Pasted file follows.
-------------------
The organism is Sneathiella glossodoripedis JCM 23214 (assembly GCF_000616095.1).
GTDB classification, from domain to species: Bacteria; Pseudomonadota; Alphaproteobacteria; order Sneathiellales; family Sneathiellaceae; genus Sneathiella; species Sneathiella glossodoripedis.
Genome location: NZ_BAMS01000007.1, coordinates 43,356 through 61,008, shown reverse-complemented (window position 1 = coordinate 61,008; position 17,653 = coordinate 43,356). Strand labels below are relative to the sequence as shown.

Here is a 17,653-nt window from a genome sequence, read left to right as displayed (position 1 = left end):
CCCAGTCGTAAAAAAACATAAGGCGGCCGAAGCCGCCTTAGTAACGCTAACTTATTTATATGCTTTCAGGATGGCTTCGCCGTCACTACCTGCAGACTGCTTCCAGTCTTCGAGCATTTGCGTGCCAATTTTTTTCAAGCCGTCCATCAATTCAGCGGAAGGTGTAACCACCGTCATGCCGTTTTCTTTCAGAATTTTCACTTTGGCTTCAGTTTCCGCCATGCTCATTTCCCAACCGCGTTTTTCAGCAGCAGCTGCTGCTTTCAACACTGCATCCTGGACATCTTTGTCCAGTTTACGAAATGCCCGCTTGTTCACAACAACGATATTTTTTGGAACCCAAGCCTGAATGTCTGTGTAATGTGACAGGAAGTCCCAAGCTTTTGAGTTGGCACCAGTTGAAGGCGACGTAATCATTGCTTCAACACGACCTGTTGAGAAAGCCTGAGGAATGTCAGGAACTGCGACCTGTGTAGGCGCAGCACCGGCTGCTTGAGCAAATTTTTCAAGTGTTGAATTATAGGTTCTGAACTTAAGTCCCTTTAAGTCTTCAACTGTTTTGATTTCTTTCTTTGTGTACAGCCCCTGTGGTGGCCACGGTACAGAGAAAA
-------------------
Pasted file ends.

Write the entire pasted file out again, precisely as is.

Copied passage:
The organism is Sneathiella glossodoripedis JCM 23214 (assembly GCF_000616095.1).
GTDB classification, from domain to species: Bacteria; Pseudomonadota; Alphaproteobacteria; order Sneathiellales; family Sneathiellaceae; genus Sneathiella; species Sneathiella glossodoripedis.
Genome location: NZ_BAMS01000007.1, coordinates 43,356 through 61,008, shown reverse-complemented (window position 1 = coordinate 61,008; position 17,653 = coordinate 43,356). Strand labels below are relative to the sequence as shown.

Here is a 17,653-nt window from a genome sequence, read left to right as displayed (position 1 = left end):
CCCAGTCGTAAAAAAACATAAGGCGGCCGAAGCCGCCTTAGTAACGCTAACTTATTTATATGCTTTCAGGATGGCTTCGCCGTCACTACCTGCAGACTGCTTCCAGTCTTCGAGCATTTGCGTGCCAATTTTTTTCAAGCCGTCCATCAATTCAGCGGAAGGTGTAACCACCGTCATGCCGTTTTCTTTCAGAATTTTCACTTTGGCTTCAGTTTCCGCCATGCTCATTTCCCAACCGCGTTTTTCAGCAGCAGCTGCTGCTTTCAACACTGCATCCTGGACATCTTTGTCCAGTTTACGAAATGCCCGCTTGTTCACAACAACGATATTTTTTGGAACCCAAGCCTGAATGTCTGTGTAATGTGACAGGAAGTCCCAAGCTTTTGAGTTGGCACCAGTTGAAGGCGACGTAATCATTGCTTCAACACGACCTGTTGAGAAAGCCTGAGGAATGTCAGGAACTGCGACCTGTGTAGGCGCAGCACCGGCTGCTTGAGCAAATTTTTCAAGTGTTGAATTATAGGTTCTGAACTTAAGTCCCTTTAAGTCTTCAACTGTTTTGATTTCTTTCTTTGTGTACAGCCCCTGTGGTGGCCACGGTACAGAGAAAA